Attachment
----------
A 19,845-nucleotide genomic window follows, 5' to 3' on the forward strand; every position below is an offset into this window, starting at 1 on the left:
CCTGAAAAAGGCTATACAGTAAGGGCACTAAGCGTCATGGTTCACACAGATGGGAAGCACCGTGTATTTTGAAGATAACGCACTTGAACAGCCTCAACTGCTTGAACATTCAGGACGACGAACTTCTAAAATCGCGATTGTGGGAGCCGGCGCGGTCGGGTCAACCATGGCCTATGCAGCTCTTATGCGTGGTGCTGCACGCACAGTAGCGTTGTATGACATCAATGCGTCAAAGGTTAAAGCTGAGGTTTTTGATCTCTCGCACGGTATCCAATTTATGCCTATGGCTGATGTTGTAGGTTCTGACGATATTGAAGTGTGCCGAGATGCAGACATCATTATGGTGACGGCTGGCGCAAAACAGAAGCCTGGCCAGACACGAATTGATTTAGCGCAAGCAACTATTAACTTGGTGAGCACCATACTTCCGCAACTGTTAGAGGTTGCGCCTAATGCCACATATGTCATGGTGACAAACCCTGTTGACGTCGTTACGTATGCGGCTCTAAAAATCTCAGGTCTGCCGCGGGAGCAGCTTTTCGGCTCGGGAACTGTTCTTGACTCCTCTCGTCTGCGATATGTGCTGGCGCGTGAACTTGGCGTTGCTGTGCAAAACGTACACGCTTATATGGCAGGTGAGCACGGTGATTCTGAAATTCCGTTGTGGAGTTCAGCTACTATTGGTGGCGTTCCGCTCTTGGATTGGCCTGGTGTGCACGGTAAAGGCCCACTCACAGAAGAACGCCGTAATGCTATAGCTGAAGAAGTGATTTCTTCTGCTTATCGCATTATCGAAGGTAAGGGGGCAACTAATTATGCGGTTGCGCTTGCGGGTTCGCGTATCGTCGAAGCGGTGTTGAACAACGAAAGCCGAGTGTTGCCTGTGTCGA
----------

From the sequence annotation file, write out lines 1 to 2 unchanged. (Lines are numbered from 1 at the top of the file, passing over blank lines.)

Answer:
A 19,845-nucleotide genomic window follows, 5' to 3' on the forward strand; every position below is an offset into this window, starting at 1 on the left:
CCTGAAAAAGGCTATACAGTAAGGGCACTAAGCGTCATGGTTCACACAGATGGGAAGCACCGTGTATTTTGAAGATAACGCACTTGAACAGCCTCAACTGCTTGAACATTCAGGACGACGAACTTCTAAAATCGCGATTGTGGGAGCCGGCGCGGTCGGGTCAACCATGGCCTATGCAGCTCTTATGCGTGGTGCTGCACGCACAGTAGCGTTGTATGACATCAATGCGTCAAAGGTTAAAGCTGAGGTTTTTGATCTCTCGCACGGTATCCAATTTATGCCTATGGCTGATGTTGTAGGTTCTGACGATATTGAAGTGTGCCGAGATGCAGACATCATTATGGTGACGGCTGGCGCAAAACAGAAGCCTGGCCAGACACGAATTGATTTAGCGCAAGCAACTATTAACTTGGTGAGCACCATACTTCCGCAACTGTTAGAGGTTGCGCCTAATGCCACATATGTCATGGTGACAAACCCTGTTGACGTCGTTACGTATGCGGCTCTAAAAATCTCAGGTCTGCCGCGGGAGCAGCTTTTCGGCTCGGGAACTGTTCTTGACTCCTCTCGTCTGCGATATGTGCTGGCGCGTGAACTTGGCGTTGCTGTGCAAAACGTACACGCTTATATGGCAGGTGAGCACGGTGATTCTGAAATTCCGTTGTGGAGTTCAGCTACTATTGGTGGCGTTCCGCTCTTGGATTGGCCTGGTGTGCACGGTAAAGGCCCACTCACAGAAGAACGCCGTAATGCTATAGCTGAAGAAGTGATTTCTTCTGCTTATCGCATTATCGAAGGTAAGGGGGCAACTAATTATGCGGTTGCGCTTGCGGGTTCGCGTATCGTCGAAGCGGTGTTGAACAACGAAAGCCGAGTGTTGCCTGTGTCGA